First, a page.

# The Double-Slit Experiment in a Uniform Potential

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This Demonstration considers the Fraunhofer diffraction experiment with a double slit under the influence of a uniform linear potential according to the causal interpretation of quantum mechanics (David Bohm and Louis de Broglie). This linear potential might, for example, be from gravity, with . The slits produce two Gaussian profiles in space centered at . The initial form of the unnormalized waves is given by

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Contributed by: Klaus von Bloh (August 2022)

After idea by: Vikram Athalye

Open content licensed under CC BY-NC-SA

## Snapshots

## Details

In general, the expectation value in quantum theory is the probabilistic expected value of the measurement. For example, the expectation value of the Fraunhofer diffraction pattern from a single slit under an influence of the gravity, with the normalized wave function , might be given analytically by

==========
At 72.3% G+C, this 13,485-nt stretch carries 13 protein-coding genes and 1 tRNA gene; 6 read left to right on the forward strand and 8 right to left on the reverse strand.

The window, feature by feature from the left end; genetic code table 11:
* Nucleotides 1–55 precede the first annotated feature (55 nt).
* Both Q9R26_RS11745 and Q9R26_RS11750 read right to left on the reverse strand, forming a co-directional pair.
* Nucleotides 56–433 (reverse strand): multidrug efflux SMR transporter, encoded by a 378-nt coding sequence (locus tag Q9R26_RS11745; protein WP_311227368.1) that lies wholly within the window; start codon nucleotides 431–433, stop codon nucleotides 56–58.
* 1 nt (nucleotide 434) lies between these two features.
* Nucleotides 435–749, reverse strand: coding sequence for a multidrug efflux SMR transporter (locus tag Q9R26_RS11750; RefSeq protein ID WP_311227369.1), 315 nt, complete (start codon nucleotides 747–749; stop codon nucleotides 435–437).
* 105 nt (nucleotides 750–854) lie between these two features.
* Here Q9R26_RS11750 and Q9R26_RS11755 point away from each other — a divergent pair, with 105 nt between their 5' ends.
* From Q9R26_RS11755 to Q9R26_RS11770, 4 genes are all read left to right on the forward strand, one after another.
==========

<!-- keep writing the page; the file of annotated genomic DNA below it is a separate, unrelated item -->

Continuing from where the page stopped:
,

with the group velocity, the gravitational acceleration, the mass, the initial width of the wave packet and the initial position.

The time-dependent expectation value for single-slit Fraunhofer diffraction is given by:

,

where is the complex conjugate of .

For a very special case (, with and ), the expectation value is given by:

.

The values of are in full agreement with the corresponding uniformly accelerated motion in classical mechanics [5].

More accurate results are obtained if you increase PlotPoints, AccuracyGoal, PrecisionGoal and MaxSteps. The trajectories for the double slit without uniform potential were first numerically calculated in [1].

References

[1] C. Philippidis, C. Dewdney and B. J. Hiley, "Quantum Interference and the Quantum Potential," *Il Nuovo Cimento B Series 11*, 52(1), 1979 pp. 15–28. doi:10.1007/BF02743566.

[2] P. Holland, *The Quantum Theory of Motion*, Cambridge: Cambridge University Press, 1993.

[3] S. Goldstein. "Bohmian Mechanics." The Stanford Encyclopedia of Philosophy. (Jun 22, 2022)plato.stanford.edu/entries/qm-bohm.

[4] D. Bohm and B. J. Hiley, *The Undivided Universe*, London and New York: Routledge, 1993. doi:10.4324/9780203980385.

[5] Wikipedia. "Equations of Motion." (Jun 22, 2022) en.wikipedia.org/wiki/Equations_of_motion.

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